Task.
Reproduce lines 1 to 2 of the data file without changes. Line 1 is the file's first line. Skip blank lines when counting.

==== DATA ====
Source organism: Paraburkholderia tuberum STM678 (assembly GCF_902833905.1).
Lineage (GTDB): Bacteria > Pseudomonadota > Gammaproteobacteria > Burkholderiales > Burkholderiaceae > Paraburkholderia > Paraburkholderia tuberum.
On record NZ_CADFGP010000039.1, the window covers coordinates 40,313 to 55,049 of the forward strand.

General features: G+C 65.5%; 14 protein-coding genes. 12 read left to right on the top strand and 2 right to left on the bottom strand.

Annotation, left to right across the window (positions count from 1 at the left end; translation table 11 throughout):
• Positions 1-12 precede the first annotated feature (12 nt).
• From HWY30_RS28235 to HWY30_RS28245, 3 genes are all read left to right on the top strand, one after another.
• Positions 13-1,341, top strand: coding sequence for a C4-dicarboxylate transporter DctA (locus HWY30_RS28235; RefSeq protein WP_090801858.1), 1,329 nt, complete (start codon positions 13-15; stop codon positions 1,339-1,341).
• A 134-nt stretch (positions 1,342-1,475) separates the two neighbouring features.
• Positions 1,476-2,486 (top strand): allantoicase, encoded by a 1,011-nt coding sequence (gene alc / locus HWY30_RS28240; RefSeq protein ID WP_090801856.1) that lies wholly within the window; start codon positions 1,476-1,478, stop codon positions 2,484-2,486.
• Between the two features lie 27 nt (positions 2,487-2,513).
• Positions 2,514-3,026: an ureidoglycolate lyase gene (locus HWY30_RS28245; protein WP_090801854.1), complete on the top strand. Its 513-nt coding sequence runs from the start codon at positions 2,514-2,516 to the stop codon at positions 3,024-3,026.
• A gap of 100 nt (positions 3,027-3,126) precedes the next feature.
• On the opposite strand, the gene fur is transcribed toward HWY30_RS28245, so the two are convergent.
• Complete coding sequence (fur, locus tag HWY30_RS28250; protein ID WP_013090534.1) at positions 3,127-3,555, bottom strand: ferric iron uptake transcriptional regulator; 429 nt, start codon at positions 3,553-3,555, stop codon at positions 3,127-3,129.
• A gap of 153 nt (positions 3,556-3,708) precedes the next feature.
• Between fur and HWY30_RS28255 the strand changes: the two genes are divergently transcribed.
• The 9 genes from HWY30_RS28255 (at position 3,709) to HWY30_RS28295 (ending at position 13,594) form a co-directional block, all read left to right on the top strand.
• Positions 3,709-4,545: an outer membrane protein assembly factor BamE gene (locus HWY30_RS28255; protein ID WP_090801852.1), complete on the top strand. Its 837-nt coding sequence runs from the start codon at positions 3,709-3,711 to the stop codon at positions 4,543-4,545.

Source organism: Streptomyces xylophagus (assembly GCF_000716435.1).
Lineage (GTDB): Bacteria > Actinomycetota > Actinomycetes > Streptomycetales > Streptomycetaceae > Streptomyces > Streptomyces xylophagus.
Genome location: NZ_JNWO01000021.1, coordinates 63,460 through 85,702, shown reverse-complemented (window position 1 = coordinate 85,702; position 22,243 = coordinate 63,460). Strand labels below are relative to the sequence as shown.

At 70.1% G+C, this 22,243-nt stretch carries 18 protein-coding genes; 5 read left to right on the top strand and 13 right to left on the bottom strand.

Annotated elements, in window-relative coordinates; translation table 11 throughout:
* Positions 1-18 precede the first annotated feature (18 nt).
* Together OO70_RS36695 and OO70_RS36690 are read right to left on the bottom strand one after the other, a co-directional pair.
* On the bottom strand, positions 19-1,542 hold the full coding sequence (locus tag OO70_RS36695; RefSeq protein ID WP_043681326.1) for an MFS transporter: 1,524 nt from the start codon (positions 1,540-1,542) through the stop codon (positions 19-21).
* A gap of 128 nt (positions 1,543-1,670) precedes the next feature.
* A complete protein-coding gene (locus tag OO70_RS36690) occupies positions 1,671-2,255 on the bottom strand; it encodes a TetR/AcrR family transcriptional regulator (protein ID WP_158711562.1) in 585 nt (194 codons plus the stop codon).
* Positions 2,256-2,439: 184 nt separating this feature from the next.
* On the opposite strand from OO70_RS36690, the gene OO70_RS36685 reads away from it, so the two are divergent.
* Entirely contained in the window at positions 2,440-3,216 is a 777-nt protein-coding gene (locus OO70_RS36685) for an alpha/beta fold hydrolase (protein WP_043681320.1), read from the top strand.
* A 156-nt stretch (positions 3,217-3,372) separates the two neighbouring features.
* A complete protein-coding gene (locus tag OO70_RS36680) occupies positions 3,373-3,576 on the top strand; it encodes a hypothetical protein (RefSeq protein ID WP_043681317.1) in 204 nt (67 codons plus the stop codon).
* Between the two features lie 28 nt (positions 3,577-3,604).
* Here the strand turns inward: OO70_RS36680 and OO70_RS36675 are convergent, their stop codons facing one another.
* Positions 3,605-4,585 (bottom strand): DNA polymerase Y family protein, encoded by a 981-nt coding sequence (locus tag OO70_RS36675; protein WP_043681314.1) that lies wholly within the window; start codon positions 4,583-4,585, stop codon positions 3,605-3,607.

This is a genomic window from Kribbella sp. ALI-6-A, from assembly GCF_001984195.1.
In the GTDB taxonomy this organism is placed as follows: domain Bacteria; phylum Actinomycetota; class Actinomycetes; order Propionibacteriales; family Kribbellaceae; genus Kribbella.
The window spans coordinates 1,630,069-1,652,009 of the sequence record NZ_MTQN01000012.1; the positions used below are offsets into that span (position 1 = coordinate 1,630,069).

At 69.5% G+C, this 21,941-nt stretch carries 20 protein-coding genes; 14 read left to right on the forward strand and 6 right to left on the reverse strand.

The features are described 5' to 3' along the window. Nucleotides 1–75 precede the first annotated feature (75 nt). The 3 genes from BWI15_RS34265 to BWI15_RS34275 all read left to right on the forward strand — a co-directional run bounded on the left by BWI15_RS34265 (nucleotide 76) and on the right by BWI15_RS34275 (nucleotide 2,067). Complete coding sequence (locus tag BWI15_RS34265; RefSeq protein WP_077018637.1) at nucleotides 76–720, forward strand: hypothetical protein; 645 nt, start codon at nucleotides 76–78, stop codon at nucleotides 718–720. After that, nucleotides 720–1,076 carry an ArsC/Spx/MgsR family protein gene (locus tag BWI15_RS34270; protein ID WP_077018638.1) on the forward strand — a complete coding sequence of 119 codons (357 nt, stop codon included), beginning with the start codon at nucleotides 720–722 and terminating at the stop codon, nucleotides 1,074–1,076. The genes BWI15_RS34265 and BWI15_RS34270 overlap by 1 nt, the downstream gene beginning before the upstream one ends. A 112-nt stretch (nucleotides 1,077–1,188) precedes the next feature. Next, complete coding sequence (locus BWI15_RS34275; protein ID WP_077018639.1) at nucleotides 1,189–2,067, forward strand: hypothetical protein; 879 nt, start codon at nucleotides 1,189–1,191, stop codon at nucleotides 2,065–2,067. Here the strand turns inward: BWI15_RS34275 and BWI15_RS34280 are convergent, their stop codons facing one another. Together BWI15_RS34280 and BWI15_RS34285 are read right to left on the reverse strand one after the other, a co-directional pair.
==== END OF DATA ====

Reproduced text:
Source organism: Paraburkholderia tuberum STM678 (assembly GCF_902833905.1).
Lineage (GTDB): Bacteria > Pseudomonadota > Gammaproteobacteria > Burkholderiales > Burkholderiaceae > Paraburkholderia > Paraburkholderia tuberum.